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Camino de Santiago Pilgrim Story #6: Laura, aged 54, from Oregon, USA

Camino de Santiago Pilgrim LauraHow many times have you walked a Camino? And which ones?

One time – the Camino Frances from St Jean Pied de Port to Ponferrada, and then the Camino de Invierno from Ponferrada to Santiago, then the Finisterre from Santiago to Finisterre.

 

For this post, which Camino are you referring to?

Mostly the Camino de Invierno

 

When did you walk?

Late May-early July, 2015

 

What caused you to decide to walk the Camino?

Camino pilgrim, LauraI thought about it since 2004, but I quit my job in January of this year so it was a good time to get to know myself. I have always been someone’s daughter, or wife, or mother, or employee and I wanted to know who I was apart from all that. I never before had the chance to make decisions that only involved my needs and wants. I figure I have another 30-40 years with myself and I wanted to know who that person is.

 

What were some of the highlights of your Camino

The local people.

On the Invierno I walked for 11 days without seeing another Pilgrim. The locals were so excited to have a “Peregrina” passing through and they were very concerned that I was walking alone.

Three memories stand out:

1. I was passing through a small village early in the morning and an elderly woman came out of her barn. I greeted her and she asked (in dialect) if I was alone. I answered, “Si, solo,” and she launched into an intense reprimand. I didn’t understand the words, but the meaning was clear. Finally I pointed at myself and then folded my hands and said, “I pray.” She smiled and said, “Si!” Then I pointed at her, folded my hands and pointed at myself again saying, “You pray for me?” She glowed, “Si! Si! Si!” Then she patted my arm and sent me on my way.

Camino pilgrim2. I arrived in another small town and walked past the arrow pointing me onward on the Camino. A man rushed towards me pointing and declaring that I had missed the turn. I asked “Donde esta la bar?” He looked puzzled then asked, “Agua?” “Si!” I responded. Then he took me into his home, filled my empty water bottle and stepped into a back room to get a cold orange Fanta soda for me. An hour later when I arrived at my destination he drove by slowly, waving enthusiastically. I believe he had come to check that I’d made it to town.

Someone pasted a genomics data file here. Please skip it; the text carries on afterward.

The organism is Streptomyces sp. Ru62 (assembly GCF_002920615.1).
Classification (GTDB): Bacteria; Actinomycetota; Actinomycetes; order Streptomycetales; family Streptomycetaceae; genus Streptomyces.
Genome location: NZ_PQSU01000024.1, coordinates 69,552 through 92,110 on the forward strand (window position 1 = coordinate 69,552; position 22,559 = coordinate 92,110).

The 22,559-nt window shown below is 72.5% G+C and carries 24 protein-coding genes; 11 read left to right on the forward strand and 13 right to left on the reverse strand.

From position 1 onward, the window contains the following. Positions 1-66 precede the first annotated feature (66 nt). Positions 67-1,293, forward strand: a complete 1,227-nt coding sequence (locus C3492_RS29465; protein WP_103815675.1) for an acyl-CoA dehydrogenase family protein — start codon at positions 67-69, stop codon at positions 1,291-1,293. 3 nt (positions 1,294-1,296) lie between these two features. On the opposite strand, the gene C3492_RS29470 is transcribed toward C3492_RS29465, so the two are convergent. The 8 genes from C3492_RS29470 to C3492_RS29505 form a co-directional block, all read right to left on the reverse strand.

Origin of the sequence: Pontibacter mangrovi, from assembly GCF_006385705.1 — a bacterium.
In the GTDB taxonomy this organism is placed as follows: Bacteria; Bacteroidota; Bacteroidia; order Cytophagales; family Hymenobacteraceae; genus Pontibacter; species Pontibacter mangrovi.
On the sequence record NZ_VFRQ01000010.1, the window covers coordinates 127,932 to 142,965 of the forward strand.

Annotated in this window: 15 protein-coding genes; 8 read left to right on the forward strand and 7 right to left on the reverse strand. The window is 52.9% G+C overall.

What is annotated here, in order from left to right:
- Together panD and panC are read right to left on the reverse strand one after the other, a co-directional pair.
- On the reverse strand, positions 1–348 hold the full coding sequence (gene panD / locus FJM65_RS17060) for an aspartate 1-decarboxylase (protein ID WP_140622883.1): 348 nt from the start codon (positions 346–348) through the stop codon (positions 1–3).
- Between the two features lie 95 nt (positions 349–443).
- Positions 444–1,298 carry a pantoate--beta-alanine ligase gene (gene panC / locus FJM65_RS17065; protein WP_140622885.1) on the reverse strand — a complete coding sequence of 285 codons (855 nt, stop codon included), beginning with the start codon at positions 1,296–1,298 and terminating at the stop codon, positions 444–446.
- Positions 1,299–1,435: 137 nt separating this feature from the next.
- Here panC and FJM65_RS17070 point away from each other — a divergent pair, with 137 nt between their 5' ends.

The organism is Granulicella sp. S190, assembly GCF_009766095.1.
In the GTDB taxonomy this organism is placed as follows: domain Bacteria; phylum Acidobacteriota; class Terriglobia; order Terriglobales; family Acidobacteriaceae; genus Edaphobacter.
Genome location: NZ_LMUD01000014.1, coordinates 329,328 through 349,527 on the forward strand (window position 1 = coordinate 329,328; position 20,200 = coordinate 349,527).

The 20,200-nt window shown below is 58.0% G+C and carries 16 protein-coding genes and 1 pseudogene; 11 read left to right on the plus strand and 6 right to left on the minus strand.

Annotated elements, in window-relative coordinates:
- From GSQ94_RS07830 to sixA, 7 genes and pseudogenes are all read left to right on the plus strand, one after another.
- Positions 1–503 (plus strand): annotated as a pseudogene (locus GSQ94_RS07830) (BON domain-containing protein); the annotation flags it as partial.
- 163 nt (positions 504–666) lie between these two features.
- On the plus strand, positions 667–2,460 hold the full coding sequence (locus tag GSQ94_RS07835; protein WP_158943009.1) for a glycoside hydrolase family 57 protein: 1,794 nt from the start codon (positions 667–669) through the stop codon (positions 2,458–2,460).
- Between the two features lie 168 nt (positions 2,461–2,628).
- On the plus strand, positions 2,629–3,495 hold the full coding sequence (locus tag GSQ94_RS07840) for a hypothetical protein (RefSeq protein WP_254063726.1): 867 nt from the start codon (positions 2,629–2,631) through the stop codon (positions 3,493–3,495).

3. I was passing through a small hamlet and a long driveway was covered with oats. It was raining and at the far end of the driveway a very old man was trying to unroll a mess of black plastic. I determined that he wanted to cover the oats to protect them from the rain. I dropped my pack and poles and went towards him. I lifted the edge of the black plastic and pulled it over the oats asking “Si?” He could not respond. He had no teeth, only one working arm, and he shook like someone who had endured a stroke. I decided to cover the oats. About 30 minutes later the oats were covered. He had held onto the one end while I maneuvered the plastic the length and width of the driveway. I walked over to him, put my arm around his back and leaned in front of him with a wave. He couldn’t speak, but he had tears in his eyes – as did I.

 

What were some of your biggest challenges on the Camino?

Camino de SantiagoLoneliness and dogs.